Gold and silver gave up their safe haven gains this morning in New York, as the U.S. non-farm payroll report for February posted a larger than expected jump. According to the Bureau of Labor Statistics, 175,000 new jobs were added to the U.S. economy last month. Analysts, using the ADP private sector payroll report from earlier this week as guidance, had expected 150,000 new jobs.
The unemployment rate increased to 6.7%, as more long-term unemployed began actively seeking work again. The serial blizzards of January had caused many to hunker down and try to keep warm, which had dropped the labor participation rate (and therefore the unemployment rate) for the beginning of the year.
The NFP report, combined with the encouraging "Beige Book" economic outlook, all but assures that the Fed will taper its quantitative easing injections of money into the economy by another $10 billion at this month's meeting, bringing the amount of newly created money down to $55 billion a month.
The prospect of slowing down the devaluation of the dollar caused the greenback to spike up from 4-1/2 month lows this morning, but the DXY dollar index is still under 80. The Euro hit a 2-1/2 year high after the European Central Bank refused to inject more liquidity into the Eurozone economy. The yen weakened as safe haven demand dwindled, helping Japanese exporters. The Nikkei hit a five-week high to close the week.
Stocks in China and Hong Kong were shaken, as the unthinkable happened and the Chinese government refused to ride to the rescue of ailing Chaori Solar, allowing it to become the first Chinese company to default on a corporate bond. This puts teeth in the government's warning that it would not prop up failing businesses in over-capacity sectors such as solar panels, coal, and steel, letting "nature take its course."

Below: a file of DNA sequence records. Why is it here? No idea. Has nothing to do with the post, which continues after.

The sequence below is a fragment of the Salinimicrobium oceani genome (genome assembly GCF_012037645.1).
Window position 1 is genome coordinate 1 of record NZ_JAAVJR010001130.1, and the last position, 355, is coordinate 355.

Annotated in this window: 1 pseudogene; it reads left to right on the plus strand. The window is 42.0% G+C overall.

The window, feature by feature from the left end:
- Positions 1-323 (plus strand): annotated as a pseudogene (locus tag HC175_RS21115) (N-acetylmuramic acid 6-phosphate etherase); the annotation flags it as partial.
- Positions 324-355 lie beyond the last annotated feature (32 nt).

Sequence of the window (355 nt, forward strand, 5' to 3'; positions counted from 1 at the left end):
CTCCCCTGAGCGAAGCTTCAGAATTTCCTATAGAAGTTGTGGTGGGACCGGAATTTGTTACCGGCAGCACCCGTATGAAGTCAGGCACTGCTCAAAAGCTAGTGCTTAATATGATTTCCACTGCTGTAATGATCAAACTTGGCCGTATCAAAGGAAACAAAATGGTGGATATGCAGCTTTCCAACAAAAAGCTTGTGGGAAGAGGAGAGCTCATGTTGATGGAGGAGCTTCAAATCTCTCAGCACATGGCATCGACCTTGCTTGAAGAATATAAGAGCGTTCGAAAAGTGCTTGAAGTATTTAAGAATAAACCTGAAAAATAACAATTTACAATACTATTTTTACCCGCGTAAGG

The economic news in China and the U.S. have overshadowed the political crisis in the Crimea, where the Russian-installed parliament has voted unanimously to break away from Ukraine and re-unite with Russia. The Russian Navy towed a derelict warship from a scrapyard at their naval base in Sevestopol, and sank it in the entrance to the bay where the Ukrainian Navy was harbored, trapping them inside. 35 unarmed international observers were stopped at the Crimean border by groups of soldiers wearing no insignia, who threatened them and refused to let them proceed. Russian soldiers have taken over the airport in Crimea's capital, and flights to the Ukrainian capital of Kiev now have to leave from the international gate, instead of the domestic gate.
The European Union, which has $600 billion a year in trade with Russia, has refused to impose sanctions, much to the frustration of the Polish prime minister. If there are no further movements by the Russian military, the next big event in Ukraine will be the public referendum in Crimea on March 16th. The choices will be to get greater autonomy from Kiev, but remain a part of Ukraine, or to return to being Russian territory, as it was before 1954.
It promises to be an eventful week, as the Federal Reserve Open Market Committee meets two days later, on March 18-19, to decide on monetary policy going forward.